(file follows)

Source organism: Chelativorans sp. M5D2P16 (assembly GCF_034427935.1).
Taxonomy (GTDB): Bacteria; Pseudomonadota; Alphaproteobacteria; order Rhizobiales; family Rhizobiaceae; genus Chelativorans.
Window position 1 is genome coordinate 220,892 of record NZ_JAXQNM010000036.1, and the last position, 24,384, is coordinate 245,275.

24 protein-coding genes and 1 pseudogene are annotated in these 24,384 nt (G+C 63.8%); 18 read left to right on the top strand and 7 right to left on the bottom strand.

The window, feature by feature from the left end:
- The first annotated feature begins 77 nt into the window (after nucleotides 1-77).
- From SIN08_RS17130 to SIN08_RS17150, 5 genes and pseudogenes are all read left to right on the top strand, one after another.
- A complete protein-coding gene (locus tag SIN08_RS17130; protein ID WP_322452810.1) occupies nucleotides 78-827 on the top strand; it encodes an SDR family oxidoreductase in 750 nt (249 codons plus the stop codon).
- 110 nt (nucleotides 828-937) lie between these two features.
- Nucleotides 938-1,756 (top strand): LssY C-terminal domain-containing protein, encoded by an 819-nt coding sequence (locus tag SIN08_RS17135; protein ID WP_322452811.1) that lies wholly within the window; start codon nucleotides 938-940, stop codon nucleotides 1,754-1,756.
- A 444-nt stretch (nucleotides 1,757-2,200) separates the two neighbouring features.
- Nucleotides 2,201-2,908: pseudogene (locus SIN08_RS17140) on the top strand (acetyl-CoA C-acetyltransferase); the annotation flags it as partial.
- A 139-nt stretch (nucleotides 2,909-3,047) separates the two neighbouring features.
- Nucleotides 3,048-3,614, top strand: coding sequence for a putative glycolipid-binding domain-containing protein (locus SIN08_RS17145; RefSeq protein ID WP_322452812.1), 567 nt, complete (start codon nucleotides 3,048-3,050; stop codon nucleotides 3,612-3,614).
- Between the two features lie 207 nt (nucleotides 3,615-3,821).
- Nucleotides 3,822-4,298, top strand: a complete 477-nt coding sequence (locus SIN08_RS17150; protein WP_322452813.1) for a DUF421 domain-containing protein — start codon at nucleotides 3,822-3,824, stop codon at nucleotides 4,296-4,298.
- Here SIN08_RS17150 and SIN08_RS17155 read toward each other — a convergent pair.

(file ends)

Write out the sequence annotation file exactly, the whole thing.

Source organism: Chelativorans sp. M5D2P16 (assembly GCF_034427935.1).
Taxonomy (GTDB): Bacteria; Pseudomonadota; Alphaproteobacteria; order Rhizobiales; family Rhizobiaceae; genus Chelativorans.
Window position 1 is genome coordinate 220,892 of record NZ_JAXQNM010000036.1, and the last position, 24,384, is coordinate 245,275.

24 protein-coding genes and 1 pseudogene are annotated in these 24,384 nt (G+C 63.8%); 18 read left to right on the top strand and 7 right to left on the bottom strand.

The window, feature by feature from the left end:
- The first annotated feature begins 77 nt into the window (after nucleotides 1-77).
- From SIN08_RS17130 to SIN08_RS17150, 5 genes and pseudogenes are all read left to right on the top strand, one after another.
- A complete protein-coding gene (locus tag SIN08_RS17130; protein ID WP_322452810.1) occupies nucleotides 78-827 on the top strand; it encodes an SDR family oxidoreductase in 750 nt (249 codons plus the stop codon).
- 110 nt (nucleotides 828-937) lie between these two features.
- Nucleotides 938-1,756 (top strand): LssY C-terminal domain-containing protein, encoded by an 819-nt coding sequence (locus tag SIN08_RS17135; protein ID WP_322452811.1) that lies wholly within the window; start codon nucleotides 938-940, stop codon nucleotides 1,754-1,756.
- A 444-nt stretch (nucleotides 1,757-2,200) separates the two neighbouring features.
- Nucleotides 2,201-2,908: pseudogene (locus SIN08_RS17140) on the top strand (acetyl-CoA C-acetyltransferase); the annotation flags it as partial.
- A 139-nt stretch (nucleotides 2,909-3,047) separates the two neighbouring features.
- Nucleotides 3,048-3,614, top strand: coding sequence for a putative glycolipid-binding domain-containing protein (locus SIN08_RS17145; RefSeq protein ID WP_322452812.1), 567 nt, complete (start codon nucleotides 3,048-3,050; stop codon nucleotides 3,612-3,614).
- Between the two features lie 207 nt (nucleotides 3,615-3,821).
- Nucleotides 3,822-4,298, top strand: a complete 477-nt coding sequence (locus SIN08_RS17150; protein WP_322452813.1) for a DUF421 domain-containing protein — start codon at nucleotides 3,822-3,824, stop codon at nucleotides 4,296-4,298.
- Here SIN08_RS17150 and SIN08_RS17155 read toward each other — a convergent pair.